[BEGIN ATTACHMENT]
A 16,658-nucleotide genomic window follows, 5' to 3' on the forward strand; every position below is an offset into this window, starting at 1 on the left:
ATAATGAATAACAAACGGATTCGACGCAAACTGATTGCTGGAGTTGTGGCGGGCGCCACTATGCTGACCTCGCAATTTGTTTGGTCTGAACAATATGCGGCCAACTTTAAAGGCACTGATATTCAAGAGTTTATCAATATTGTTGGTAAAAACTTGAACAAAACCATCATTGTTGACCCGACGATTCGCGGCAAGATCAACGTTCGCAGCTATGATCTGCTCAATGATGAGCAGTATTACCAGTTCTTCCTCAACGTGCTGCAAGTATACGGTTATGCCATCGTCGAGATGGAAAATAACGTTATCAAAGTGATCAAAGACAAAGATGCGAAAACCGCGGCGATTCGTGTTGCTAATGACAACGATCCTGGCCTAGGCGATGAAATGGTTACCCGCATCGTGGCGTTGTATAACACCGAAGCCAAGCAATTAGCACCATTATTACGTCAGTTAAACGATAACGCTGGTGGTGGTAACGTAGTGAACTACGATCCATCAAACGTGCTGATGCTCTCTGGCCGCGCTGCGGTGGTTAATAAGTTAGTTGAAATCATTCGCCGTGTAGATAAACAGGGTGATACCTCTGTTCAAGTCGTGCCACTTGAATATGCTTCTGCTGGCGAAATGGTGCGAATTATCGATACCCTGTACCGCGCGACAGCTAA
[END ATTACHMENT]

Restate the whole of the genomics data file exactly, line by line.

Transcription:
A 16,658-nucleotide genomic window follows, 5' to 3' on the forward strand; every position below is an offset into this window, starting at 1 on the left:
ATAATGAATAACAAACGGATTCGACGCAAACTGATTGCTGGAGTTGTGGCGGGCGCCACTATGCTGACCTCGCAATTTGTTTGGTCTGAACAATATGCGGCCAACTTTAAAGGCACTGATATTCAAGAGTTTATCAATATTGTTGGTAAAAACTTGAACAAAACCATCATTGTTGACCCGACGATTCGCGGCAAGATCAACGTTCGCAGCTATGATCTGCTCAATGATGAGCAGTATTACCAGTTCTTCCTCAACGTGCTGCAAGTATACGGTTATGCCATCGTCGAGATGGAAAATAACGTTATCAAAGTGATCAAAGACAAAGATGCGAAAACCGCGGCGATTCGTGTTGCTAATGACAACGATCCTGGCCTAGGCGATGAAATGGTTACCCGCATCGTGGCGTTGTATAACACCGAAGCCAAGCAATTAGCACCATTATTACGTCAGTTAAACGATAACGCTGGTGGTGGTAACGTAGTGAACTACGATCCATCAAACGTGCTGATGCTCTCTGGCCGCGCTGCGGTGGTTAATAAGTTAGTTGAAATCATTCGCCGTGTAGATAAACAGGGTGATACCTCTGTTCAAGTCGTGCCACTTGAATATGCTTCTGCTGGCGAAATGGTGCGAATTATCGATACCCTGTACCGCGCGACAGCTAA